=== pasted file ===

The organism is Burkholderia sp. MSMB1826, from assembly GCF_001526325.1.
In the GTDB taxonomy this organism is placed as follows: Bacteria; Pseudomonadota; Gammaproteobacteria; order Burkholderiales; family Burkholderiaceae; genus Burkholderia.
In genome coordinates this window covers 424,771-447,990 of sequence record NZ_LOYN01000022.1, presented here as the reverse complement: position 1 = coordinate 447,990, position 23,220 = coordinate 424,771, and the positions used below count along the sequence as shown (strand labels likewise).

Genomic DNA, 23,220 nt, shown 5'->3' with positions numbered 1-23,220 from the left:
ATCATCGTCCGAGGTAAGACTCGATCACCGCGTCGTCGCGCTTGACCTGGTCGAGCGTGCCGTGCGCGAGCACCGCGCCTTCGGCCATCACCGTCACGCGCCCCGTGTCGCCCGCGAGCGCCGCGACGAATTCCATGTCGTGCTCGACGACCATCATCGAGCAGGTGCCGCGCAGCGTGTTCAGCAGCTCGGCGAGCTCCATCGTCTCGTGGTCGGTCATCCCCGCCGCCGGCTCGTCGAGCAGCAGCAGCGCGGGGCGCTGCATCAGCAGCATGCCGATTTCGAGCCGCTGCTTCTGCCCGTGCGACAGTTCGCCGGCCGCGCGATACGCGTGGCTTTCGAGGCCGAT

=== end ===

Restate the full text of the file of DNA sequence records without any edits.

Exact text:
The organism is Burkholderia sp. MSMB1826, from assembly GCF_001526325.1.
In the GTDB taxonomy this organism is placed as follows: Bacteria; Pseudomonadota; Gammaproteobacteria; order Burkholderiales; family Burkholderiaceae; genus Burkholderia.
In genome coordinates this window covers 424,771-447,990 of sequence record NZ_LOYN01000022.1, presented here as the reverse complement: position 1 = coordinate 447,990, position 23,220 = coordinate 424,771, and the positions used below count along the sequence as shown (strand labels likewise).

Genomic DNA, 23,220 nt, shown 5'->3' with positions numbered 1-23,220 from the left:
ATCATCGTCCGAGGTAAGACTCGATCACCGCGTCGTCGCGCTTGACCTGGTCGAGCGTGCCGTGCGCGAGCACCGCGCCTTCGGCCATCACCGTCACGCGCCCCGTGTCGCCCGCGAGCGCCGCGACGAATTCCATGTCGTGCTCGACGACCATCATCGAGCAGGTGCCGCGCAGCGTGTTCAGCAGCTCGGCGAGCTCCATCGTCTCGTGGTCGGTCATCCCCGCCGCCGGCTCGTCGAGCAGCAGCAGCGCGGGGCGCTGCATCAGCAGCATGCCGATTTCGAGCCGCTGCTTCTGCCCGTGCGACAGTTCGCCGGCCGCGCGATACGCGTGGCTTTCGAGGCCGAT